The last piece of the jigsaw, with respect to the nobles, is the relationship between the nobles and their military service. Scotland stuck, unlike England, with the old practice where military service was attached to the holding of land. The reason for this must lie in the experience the king had of Scottish warfare. The so called feudal host of Scotland could not, because of the relative poverty of the country, hold a place within the Scottish military organisation comparable with that south of the border. The emphasis shifted instead towards knights who would normally fight on foot and even more upon the need for bowmen.

The role played by the church in the war of independence was crucial to the final outcome. Edward II himself complained to the Pope in 1324 that it was the prelates of Scotland who were responsible for the propagation of the war. It was not true however that Bruce had the church behind him- indeed only three bishops attended his coronation at Scone and it was to be some time (8-10 years in fact, see later notes) before he could count on the support of the majority of the bishops equal to that which the leaders between 1296 and 1304 had enjoyed.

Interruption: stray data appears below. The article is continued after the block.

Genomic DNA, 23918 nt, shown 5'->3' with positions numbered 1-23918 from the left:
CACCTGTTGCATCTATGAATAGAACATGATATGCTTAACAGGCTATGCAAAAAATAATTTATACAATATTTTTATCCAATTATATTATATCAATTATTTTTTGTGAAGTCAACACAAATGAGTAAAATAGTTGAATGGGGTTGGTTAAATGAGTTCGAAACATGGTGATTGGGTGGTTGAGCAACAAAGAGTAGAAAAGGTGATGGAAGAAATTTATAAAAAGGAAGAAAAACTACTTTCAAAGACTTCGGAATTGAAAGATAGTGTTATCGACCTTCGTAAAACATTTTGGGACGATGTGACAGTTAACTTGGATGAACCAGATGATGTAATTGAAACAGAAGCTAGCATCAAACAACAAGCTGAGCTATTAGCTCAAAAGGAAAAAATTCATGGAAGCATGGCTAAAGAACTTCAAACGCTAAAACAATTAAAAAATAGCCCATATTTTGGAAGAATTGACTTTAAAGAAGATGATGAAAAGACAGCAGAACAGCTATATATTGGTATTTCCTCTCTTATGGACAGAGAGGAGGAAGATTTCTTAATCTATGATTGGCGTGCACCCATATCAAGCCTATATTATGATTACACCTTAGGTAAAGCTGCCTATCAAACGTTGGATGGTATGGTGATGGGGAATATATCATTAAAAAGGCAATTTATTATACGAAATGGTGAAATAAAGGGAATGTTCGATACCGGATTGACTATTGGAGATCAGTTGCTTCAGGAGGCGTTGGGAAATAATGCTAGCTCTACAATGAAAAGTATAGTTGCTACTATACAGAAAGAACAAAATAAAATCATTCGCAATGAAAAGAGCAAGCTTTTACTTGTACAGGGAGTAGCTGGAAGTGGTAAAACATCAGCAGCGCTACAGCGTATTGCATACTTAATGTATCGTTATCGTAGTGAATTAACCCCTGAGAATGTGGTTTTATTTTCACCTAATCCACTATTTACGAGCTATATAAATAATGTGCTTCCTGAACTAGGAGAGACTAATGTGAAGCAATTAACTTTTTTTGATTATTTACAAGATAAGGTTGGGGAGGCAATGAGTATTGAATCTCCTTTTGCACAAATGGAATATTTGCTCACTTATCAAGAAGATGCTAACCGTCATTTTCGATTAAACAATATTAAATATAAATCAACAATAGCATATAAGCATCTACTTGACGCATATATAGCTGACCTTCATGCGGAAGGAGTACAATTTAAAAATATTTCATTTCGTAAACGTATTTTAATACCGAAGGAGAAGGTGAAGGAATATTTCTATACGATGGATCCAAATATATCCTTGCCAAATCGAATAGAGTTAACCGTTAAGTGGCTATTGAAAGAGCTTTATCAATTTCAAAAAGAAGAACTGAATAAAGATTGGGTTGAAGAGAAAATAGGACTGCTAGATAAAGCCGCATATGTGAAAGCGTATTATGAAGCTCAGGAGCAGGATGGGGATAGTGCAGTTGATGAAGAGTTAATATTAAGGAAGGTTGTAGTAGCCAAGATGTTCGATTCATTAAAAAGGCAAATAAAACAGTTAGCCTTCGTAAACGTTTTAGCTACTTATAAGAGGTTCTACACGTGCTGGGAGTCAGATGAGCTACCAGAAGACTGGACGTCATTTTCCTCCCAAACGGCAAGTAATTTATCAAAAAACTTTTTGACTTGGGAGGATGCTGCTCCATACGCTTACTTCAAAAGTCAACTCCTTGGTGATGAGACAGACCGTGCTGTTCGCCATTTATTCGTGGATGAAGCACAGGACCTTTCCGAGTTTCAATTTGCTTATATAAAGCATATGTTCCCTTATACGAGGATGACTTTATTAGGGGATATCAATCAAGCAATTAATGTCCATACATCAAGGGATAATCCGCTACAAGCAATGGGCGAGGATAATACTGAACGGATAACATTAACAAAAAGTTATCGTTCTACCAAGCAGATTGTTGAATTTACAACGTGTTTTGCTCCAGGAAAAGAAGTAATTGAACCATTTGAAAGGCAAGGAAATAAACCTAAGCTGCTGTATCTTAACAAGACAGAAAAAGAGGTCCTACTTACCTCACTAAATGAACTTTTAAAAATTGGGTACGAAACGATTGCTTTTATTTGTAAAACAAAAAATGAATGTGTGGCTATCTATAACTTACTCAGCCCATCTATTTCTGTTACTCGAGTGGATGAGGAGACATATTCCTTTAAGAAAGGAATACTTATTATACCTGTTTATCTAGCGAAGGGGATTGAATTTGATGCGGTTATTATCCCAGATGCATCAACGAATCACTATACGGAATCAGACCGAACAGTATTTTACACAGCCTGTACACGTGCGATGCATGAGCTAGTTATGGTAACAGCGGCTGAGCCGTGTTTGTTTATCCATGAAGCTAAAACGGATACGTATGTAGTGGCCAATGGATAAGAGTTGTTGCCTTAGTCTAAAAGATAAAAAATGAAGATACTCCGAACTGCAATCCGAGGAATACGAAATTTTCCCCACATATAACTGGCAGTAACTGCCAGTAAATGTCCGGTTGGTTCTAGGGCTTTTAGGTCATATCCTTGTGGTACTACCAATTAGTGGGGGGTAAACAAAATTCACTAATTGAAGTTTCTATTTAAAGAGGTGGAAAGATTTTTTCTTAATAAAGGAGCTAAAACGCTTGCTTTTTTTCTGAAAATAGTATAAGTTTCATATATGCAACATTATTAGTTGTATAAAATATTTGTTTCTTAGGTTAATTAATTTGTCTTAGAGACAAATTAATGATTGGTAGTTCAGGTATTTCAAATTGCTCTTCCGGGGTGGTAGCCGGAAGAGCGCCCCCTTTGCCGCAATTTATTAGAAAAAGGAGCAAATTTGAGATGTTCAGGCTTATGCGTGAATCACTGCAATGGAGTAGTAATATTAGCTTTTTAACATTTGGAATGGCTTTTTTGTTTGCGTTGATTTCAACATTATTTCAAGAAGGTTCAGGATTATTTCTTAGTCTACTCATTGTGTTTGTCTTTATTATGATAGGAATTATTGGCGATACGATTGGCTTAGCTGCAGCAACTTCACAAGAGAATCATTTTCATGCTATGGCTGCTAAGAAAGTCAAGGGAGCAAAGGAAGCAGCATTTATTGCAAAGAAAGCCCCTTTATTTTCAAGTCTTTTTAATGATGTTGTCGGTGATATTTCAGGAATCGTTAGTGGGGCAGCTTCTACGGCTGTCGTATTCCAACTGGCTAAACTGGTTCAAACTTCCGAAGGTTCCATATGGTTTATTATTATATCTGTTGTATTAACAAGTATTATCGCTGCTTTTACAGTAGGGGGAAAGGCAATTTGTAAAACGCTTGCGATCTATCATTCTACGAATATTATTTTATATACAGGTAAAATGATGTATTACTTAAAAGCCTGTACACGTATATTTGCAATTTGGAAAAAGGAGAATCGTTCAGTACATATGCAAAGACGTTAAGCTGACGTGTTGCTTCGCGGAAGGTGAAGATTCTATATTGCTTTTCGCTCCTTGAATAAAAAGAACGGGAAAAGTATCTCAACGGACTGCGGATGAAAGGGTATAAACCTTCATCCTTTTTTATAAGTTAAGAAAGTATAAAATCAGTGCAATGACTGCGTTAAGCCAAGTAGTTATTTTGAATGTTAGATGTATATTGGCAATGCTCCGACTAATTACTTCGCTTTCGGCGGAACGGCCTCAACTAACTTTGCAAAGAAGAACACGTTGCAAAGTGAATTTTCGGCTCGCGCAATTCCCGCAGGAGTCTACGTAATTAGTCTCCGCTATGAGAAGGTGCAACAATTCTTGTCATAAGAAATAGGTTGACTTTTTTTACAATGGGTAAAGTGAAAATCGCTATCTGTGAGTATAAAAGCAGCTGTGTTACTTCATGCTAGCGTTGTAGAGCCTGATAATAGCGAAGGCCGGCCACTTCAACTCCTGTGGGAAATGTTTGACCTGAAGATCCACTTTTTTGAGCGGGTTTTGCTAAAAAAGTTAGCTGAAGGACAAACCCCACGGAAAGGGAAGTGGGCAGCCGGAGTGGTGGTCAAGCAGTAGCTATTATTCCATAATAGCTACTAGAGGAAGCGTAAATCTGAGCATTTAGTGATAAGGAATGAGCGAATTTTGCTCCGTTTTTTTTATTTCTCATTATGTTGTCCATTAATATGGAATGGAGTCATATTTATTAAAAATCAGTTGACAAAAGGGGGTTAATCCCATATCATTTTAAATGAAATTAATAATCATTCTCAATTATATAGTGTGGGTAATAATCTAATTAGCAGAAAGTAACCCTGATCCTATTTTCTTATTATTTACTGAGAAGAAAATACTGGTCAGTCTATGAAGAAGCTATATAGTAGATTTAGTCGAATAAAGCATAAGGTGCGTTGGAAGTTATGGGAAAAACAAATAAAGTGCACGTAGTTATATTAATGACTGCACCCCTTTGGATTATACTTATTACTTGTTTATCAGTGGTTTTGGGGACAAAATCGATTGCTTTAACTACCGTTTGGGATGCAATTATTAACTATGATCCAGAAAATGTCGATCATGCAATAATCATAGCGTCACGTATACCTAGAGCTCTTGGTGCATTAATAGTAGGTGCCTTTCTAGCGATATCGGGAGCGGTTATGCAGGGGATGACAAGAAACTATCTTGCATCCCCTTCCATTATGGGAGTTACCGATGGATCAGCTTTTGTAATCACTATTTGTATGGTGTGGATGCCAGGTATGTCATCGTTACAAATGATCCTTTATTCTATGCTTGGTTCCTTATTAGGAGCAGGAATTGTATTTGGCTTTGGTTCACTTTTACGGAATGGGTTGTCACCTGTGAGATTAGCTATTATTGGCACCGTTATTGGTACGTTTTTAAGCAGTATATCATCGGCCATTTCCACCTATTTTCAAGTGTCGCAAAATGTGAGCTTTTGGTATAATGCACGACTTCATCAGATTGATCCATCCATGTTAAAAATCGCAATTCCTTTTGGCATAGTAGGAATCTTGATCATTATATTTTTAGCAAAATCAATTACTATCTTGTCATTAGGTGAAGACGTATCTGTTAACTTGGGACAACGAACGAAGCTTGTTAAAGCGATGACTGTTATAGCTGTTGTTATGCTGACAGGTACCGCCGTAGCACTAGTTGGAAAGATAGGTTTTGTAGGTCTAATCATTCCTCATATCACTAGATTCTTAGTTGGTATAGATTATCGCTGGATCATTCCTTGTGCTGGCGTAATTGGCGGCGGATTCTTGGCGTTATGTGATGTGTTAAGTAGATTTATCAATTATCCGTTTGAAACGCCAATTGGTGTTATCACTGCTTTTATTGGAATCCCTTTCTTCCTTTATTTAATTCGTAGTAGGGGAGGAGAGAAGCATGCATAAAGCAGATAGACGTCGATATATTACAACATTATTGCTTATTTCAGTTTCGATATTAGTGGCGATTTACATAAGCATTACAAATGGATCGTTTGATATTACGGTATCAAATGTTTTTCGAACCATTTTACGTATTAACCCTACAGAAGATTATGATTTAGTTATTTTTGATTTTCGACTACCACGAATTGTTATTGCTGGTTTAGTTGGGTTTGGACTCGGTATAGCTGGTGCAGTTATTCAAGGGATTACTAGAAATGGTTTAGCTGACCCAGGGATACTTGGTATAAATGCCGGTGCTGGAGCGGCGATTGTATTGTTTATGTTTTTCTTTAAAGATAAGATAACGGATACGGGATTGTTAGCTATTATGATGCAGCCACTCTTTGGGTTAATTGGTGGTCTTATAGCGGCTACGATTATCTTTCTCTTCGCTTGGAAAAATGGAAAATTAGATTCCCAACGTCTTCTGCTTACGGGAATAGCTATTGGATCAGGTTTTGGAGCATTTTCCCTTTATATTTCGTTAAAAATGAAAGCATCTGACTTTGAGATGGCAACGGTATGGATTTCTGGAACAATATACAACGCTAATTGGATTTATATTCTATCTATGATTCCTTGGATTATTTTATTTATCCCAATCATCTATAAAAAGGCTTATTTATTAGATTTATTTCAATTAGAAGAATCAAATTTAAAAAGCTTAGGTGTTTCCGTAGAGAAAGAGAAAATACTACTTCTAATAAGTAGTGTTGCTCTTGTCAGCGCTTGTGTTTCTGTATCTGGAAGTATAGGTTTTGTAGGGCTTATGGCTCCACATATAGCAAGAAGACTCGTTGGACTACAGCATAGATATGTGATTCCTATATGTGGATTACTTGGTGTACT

It was always a problem for Robert I to have bishops installed who met with his approval when he was faced with a hostile papacy. While there had been five bishoprics appointed pre 1302, only one was appointed post 1302. The reason for this is simply that the Scots had enjoyed a benevolent papacy during this time. Another problem for Bruce was that the bishops of St. Andrews and Glasgow were in English hands. These bishoprics were the richest and most powerful in the country, together making up half the population of Scotland. This problem was further complicated by the refusal of the Pope to recognise any candidate put up by King Robert for the bishopric of Glasgow on the death of Robert Wishart . Only by bettering relations was this achieved. Thus for fifteen years King Robert did not have a bishop in this important diocese upon whose support he could depend.